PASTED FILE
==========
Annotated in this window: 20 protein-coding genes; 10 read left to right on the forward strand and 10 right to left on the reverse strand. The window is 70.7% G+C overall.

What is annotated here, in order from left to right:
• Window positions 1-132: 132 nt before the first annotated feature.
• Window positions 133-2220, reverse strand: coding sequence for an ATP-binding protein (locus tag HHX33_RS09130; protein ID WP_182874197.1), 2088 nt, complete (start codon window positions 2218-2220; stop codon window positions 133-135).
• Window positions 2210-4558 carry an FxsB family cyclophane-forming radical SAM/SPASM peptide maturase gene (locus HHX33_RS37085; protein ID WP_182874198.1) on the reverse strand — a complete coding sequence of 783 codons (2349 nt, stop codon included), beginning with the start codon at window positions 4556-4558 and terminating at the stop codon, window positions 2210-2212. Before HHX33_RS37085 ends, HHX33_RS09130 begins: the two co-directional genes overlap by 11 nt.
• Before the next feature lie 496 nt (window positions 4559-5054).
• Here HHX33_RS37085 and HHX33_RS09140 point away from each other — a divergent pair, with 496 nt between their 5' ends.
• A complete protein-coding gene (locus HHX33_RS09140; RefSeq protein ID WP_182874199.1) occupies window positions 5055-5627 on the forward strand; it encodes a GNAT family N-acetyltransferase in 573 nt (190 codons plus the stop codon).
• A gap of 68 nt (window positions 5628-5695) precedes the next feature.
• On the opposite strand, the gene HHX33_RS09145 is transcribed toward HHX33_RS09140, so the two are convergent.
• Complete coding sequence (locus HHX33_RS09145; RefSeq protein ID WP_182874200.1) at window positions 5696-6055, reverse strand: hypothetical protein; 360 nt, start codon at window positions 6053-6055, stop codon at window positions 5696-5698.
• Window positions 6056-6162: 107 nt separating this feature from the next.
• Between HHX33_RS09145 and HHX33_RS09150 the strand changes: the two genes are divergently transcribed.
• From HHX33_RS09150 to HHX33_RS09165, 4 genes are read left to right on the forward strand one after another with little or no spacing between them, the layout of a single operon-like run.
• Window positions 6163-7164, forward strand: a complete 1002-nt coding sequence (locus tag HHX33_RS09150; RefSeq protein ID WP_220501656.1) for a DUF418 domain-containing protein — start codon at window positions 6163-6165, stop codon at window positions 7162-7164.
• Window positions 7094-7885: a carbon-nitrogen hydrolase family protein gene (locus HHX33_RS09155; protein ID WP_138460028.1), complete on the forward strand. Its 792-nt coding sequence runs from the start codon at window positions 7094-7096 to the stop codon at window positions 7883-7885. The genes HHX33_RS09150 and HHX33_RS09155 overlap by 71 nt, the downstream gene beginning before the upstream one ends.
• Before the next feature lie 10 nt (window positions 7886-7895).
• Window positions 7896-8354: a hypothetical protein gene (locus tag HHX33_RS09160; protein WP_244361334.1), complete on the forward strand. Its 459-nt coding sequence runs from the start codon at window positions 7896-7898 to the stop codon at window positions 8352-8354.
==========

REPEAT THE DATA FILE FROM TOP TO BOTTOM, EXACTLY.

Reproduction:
Annotated in this window: 20 protein-coding genes; 10 read left to right on the forward strand and 10 right to left on the reverse strand. The window is 70.7% G+C overall.

What is annotated here, in order from left to right:
• Window positions 1-132: 132 nt before the first annotated feature.
• Window positions 133-2220, reverse strand: coding sequence for an ATP-binding protein (locus tag HHX33_RS09130; protein ID WP_182874197.1), 2088 nt, complete (start codon window positions 2218-2220; stop codon window positions 133-135).
• Window positions 2210-4558 carry an FxsB family cyclophane-forming radical SAM/SPASM peptide maturase gene (locus HHX33_RS37085; protein ID WP_182874198.1) on the reverse strand — a complete coding sequence of 783 codons (2349 nt, stop codon included), beginning with the start codon at window positions 4556-4558 and terminating at the stop codon, window positions 2210-2212. Before HHX33_RS37085 ends, HHX33_RS09130 begins: the two co-directional genes overlap by 11 nt.
• Before the next feature lie 496 nt (window positions 4559-5054).
• Here HHX33_RS37085 and HHX33_RS09140 point away from each other — a divergent pair, with 496 nt between their 5' ends.
• A complete protein-coding gene (locus HHX33_RS09140; RefSeq protein ID WP_182874199.1) occupies window positions 5055-5627 on the forward strand; it encodes a GNAT family N-acetyltransferase in 573 nt (190 codons plus the stop codon).
• A gap of 68 nt (window positions 5628-5695) precedes the next feature.
• On the opposite strand, the gene HHX33_RS09145 is transcribed toward HHX33_RS09140, so the two are convergent.
• Complete coding sequence (locus HHX33_RS09145; RefSeq protein ID WP_182874200.1) at window positions 5696-6055, reverse strand: hypothetical protein; 360 nt, start codon at window positions 6053-6055, stop codon at window positions 5696-5698.
• Window positions 6056-6162: 107 nt separating this feature from the next.
• Between HHX33_RS09145 and HHX33_RS09150 the strand changes: the two genes are divergently transcribed.
• From HHX33_RS09150 to HHX33_RS09165, 4 genes are read left to right on the forward strand one after another with little or no spacing between them, the layout of a single operon-like run.
• Window positions 6163-7164, forward strand: a complete 1002-nt coding sequence (locus tag HHX33_RS09150; RefSeq protein ID WP_220501656.1) for a DUF418 domain-containing protein — start codon at window positions 6163-6165, stop codon at window positions 7162-7164.
• Window positions 7094-7885: a carbon-nitrogen hydrolase family protein gene (locus HHX33_RS09155; protein ID WP_138460028.1), complete on the forward strand. Its 792-nt coding sequence runs from the start codon at window positions 7094-7096 to the stop codon at window positions 7883-7885. The genes HHX33_RS09150 and HHX33_RS09155 overlap by 71 nt, the downstream gene beginning before the upstream one ends.
• Before the next feature lie 10 nt (window positions 7886-7895).
• Window positions 7896-8354: a hypothetical protein gene (locus tag HHX33_RS09160; protein WP_244361334.1), complete on the forward strand. Its 459-nt coding sequence runs from the start codon at window positions 7896-7898 to the stop codon at window positions 8352-8354.